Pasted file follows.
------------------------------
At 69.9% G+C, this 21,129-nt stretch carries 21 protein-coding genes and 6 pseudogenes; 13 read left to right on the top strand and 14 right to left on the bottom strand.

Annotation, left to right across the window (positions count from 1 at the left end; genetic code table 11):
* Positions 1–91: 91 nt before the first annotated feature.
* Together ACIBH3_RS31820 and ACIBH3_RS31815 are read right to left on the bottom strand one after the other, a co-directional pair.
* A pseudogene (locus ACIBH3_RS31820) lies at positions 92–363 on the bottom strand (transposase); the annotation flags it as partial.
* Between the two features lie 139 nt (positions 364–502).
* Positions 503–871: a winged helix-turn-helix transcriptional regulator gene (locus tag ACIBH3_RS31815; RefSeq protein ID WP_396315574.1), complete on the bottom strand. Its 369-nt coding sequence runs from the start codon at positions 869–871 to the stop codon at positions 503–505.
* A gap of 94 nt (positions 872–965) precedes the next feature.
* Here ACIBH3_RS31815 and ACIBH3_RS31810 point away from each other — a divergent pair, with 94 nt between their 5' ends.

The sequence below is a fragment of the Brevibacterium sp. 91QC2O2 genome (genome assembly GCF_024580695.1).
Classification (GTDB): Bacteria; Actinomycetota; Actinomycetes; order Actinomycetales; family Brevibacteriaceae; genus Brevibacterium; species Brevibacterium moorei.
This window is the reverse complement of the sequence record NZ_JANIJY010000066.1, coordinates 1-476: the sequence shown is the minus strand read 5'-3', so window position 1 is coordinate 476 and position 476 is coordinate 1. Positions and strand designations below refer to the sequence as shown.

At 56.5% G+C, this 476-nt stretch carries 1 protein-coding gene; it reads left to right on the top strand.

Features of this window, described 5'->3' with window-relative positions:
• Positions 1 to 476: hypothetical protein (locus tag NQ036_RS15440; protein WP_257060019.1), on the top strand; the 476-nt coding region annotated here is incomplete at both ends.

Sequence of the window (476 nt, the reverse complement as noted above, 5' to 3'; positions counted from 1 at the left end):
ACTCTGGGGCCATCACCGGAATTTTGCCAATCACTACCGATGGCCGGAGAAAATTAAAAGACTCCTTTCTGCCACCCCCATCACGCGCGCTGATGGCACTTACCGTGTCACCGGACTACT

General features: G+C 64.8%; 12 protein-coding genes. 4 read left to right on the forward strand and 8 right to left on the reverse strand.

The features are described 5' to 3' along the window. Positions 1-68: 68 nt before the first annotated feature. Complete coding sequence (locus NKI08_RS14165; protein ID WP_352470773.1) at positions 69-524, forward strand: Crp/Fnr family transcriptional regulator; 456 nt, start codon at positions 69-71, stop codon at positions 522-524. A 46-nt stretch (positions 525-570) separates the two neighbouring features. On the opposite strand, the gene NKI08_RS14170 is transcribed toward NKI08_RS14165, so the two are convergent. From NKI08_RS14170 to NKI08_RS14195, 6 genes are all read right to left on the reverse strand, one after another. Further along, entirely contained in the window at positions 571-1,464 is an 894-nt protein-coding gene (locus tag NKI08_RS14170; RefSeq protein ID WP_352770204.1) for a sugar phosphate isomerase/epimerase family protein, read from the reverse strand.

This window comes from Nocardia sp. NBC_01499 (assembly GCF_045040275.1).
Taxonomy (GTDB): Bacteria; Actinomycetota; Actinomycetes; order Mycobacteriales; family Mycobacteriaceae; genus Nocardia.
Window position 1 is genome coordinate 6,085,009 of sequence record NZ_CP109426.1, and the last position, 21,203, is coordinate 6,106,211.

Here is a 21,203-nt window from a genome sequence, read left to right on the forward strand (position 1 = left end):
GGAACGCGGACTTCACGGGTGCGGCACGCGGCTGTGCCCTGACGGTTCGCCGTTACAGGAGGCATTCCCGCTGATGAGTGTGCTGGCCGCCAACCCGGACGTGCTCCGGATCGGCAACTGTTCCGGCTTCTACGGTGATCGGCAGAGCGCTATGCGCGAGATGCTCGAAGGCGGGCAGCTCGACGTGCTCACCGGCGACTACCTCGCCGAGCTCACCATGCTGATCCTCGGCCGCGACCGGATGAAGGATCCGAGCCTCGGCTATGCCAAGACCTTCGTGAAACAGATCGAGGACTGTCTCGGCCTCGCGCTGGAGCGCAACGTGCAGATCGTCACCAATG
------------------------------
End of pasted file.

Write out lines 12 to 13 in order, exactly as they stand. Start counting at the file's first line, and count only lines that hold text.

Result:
This window is the reverse complement of the sequence record NZ_JANIJY010000066.1, coordinates 1-476: the sequence shown is the minus strand read 5'-3', so window position 1 is coordinate 476 and position 476 is coordinate 1. Positions and strand designations below refer to the sequence as shown.

At 56.5% G+C, this 476-nt stretch carries 1 protein-coding gene; it reads left to right on the top strand.